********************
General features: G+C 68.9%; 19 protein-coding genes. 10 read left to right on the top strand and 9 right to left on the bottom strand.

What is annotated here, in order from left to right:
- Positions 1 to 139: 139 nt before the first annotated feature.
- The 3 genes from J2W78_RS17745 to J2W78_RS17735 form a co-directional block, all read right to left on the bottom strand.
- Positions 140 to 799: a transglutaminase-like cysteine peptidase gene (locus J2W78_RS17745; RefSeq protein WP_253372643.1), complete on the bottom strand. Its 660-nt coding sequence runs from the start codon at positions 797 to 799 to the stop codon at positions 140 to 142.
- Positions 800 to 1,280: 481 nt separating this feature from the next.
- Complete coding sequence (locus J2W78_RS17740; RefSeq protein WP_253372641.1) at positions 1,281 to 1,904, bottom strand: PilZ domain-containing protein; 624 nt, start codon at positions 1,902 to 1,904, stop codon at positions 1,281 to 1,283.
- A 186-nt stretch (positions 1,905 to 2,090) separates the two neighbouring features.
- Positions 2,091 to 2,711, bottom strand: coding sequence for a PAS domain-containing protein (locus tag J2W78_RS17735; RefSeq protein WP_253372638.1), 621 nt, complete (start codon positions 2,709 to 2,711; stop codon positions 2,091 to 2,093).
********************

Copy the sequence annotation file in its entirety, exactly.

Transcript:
General features: G+C 68.9%; 19 protein-coding genes. 10 read left to right on the top strand and 9 right to left on the bottom strand.

What is annotated here, in order from left to right:
- Positions 1 to 139: 139 nt before the first annotated feature.
- The 3 genes from J2W78_RS17745 to J2W78_RS17735 form a co-directional block, all read right to left on the bottom strand.
- Positions 140 to 799: a transglutaminase-like cysteine peptidase gene (locus J2W78_RS17745; RefSeq protein WP_253372643.1), complete on the bottom strand. Its 660-nt coding sequence runs from the start codon at positions 797 to 799 to the stop codon at positions 140 to 142.
- Positions 800 to 1,280: 481 nt separating this feature from the next.
- Complete coding sequence (locus J2W78_RS17740; RefSeq protein WP_253372641.1) at positions 1,281 to 1,904, bottom strand: PilZ domain-containing protein; 624 nt, start codon at positions 1,902 to 1,904, stop codon at positions 1,281 to 1,283.
- A 186-nt stretch (positions 1,905 to 2,090) separates the two neighbouring features.
- Positions 2,091 to 2,711, bottom strand: coding sequence for a PAS domain-containing protein (locus tag J2W78_RS17735; RefSeq protein WP_253372638.1), 621 nt, complete (start codon positions 2,709 to 2,711; stop codon positions 2,091 to 2,093).